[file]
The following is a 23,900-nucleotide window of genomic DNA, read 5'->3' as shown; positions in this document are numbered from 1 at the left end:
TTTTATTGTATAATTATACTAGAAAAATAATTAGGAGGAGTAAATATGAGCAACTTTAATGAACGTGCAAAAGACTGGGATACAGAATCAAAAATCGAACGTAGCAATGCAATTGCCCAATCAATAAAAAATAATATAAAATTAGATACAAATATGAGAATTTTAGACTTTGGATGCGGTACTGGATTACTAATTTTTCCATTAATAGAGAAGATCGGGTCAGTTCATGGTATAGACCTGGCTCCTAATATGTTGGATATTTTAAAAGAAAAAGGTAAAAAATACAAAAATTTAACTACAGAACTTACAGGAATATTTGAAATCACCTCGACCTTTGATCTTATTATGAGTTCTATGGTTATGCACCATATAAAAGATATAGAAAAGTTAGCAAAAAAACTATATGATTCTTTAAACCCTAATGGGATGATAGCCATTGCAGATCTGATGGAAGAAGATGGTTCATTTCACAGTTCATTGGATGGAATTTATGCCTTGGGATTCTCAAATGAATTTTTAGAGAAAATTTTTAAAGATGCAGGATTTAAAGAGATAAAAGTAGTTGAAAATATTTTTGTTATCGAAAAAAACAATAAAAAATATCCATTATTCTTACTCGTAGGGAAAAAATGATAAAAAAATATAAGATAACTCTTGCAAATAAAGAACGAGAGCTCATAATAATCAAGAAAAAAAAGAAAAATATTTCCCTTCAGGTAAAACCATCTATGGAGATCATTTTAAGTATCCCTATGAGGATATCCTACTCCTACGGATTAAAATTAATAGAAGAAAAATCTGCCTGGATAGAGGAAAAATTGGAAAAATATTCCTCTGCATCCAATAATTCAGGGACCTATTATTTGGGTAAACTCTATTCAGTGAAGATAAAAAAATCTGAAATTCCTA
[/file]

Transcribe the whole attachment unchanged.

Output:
The following is a 23,900-nucleotide window of genomic DNA, read 5'->3' as shown; positions in this document are numbered from 1 at the left end:
TTTTATTGTATAATTATACTAGAAAAATAATTAGGAGGAGTAAATATGAGCAACTTTAATGAACGTGCAAAAGACTGGGATACAGAATCAAAAATCGAACGTAGCAATGCAATTGCCCAATCAATAAAAAATAATATAAAATTAGATACAAATATGAGAATTTTAGACTTTGGATGCGGTACTGGATTACTAATTTTTCCATTAATAGAGAAGATCGGGTCAGTTCATGGTATAGACCTGGCTCCTAATATGTTGGATATTTTAAAAGAAAAAGGTAAAAAATACAAAAATTTAACTACAGAACTTACAGGAATATTTGAAATCACCTCGACCTTTGATCTTATTATGAGTTCTATGGTTATGCACCATATAAAAGATATAGAAAAGTTAGCAAAAAAACTATATGATTCTTTAAACCCTAATGGGATGATAGCCATTGCAGATCTGATGGAAGAAGATGGTTCATTTCACAGTTCATTGGATGGAATTTATGCCTTGGGATTCTCAAATGAATTTTTAGAGAAAATTTTTAAAGATGCAGGATTTAAAGAGATAAAAGTAGTTGAAAATATTTTTGTTATCGAAAAAAACAATAAAAAATATCCATTATTCTTACTCGTAGGGAAAAAATGATAAAAAAATATAAGATAACTCTTGCAAATAAAGAACGAGAGCTCATAATAATCAAGAAAAAAAAGAAAAATATTTCCCTTCAGGTAAAACCATCTATGGAGATCATTTTAAGTATCCCTATGAGGATATCCTACTCCTACGGATTAAAATTAATAGAAGAAAAATCTGCCTGGATAGAGGAAAAATTGGAAAAATATTCCTCTGCATCCAATAATTCAGGGACCTATTATTTGGGTAAACTCTATTCAGTGAAGATAAAAAAATCTGAAATTCCTA